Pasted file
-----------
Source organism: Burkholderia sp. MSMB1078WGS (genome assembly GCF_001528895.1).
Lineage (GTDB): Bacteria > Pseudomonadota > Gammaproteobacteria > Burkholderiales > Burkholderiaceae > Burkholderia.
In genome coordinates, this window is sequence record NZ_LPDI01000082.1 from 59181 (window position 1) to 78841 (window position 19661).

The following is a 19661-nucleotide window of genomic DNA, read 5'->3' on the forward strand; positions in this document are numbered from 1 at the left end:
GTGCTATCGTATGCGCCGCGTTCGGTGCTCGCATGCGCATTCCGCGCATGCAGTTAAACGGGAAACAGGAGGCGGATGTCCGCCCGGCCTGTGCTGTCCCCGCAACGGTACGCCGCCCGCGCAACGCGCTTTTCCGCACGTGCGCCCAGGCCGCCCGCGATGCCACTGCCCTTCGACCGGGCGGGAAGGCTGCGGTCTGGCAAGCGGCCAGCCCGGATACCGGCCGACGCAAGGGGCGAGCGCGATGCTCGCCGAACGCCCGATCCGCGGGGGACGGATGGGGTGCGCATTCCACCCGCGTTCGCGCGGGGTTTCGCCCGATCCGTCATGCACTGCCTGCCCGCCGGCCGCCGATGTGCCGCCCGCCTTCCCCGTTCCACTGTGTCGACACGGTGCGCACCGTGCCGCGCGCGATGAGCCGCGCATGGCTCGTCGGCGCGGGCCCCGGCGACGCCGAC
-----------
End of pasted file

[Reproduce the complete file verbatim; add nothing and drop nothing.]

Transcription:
Source organism: Burkholderia sp. MSMB1078WGS (genome assembly GCF_001528895.1).
Lineage (GTDB): Bacteria > Pseudomonadota > Gammaproteobacteria > Burkholderiales > Burkholderiaceae > Burkholderia.
In genome coordinates, this window is sequence record NZ_LPDI01000082.1 from 59181 (window position 1) to 78841 (window position 19661).

The following is a 19661-nucleotide window of genomic DNA, read 5'->3' on the forward strand; positions in this document are numbered from 1 at the left end:
GTGCTATCGTATGCGCCGCGTTCGGTGCTCGCATGCGCATTCCGCGCATGCAGTTAAACGGGAAACAGGAGGCGGATGTCCGCCCGGCCTGTGCTGTCCCCGCAACGGTACGCCGCCCGCGCAACGCGCTTTTCCGCACGTGCGCCCAGGCCGCCCGCGATGCCACTGCCCTTCGACCGGGCGGGAAGGCTGCGGTCTGGCAAGCGGCCAGCCCGGATACCGGCCGACGCAAGGGGCGAGCGCGATGCTCGCCGAACGCCCGATCCGCGGGGGACGGATGGGGTGCGCATTCCACCCGCGTTCGCGCGGGGTTTCGCCCGATCCGTCATGCACTGCCTGCCCGCCGGCCGCCGATGTGCCGCCCGCCTTCCCCGTTCCACTGTGTCGACACGGTGCGCACCGTGCCGCGCGCGATGAGCCGCGCATGGCTCGTCGGCGCGGGCCCCGGCGACGCCGAC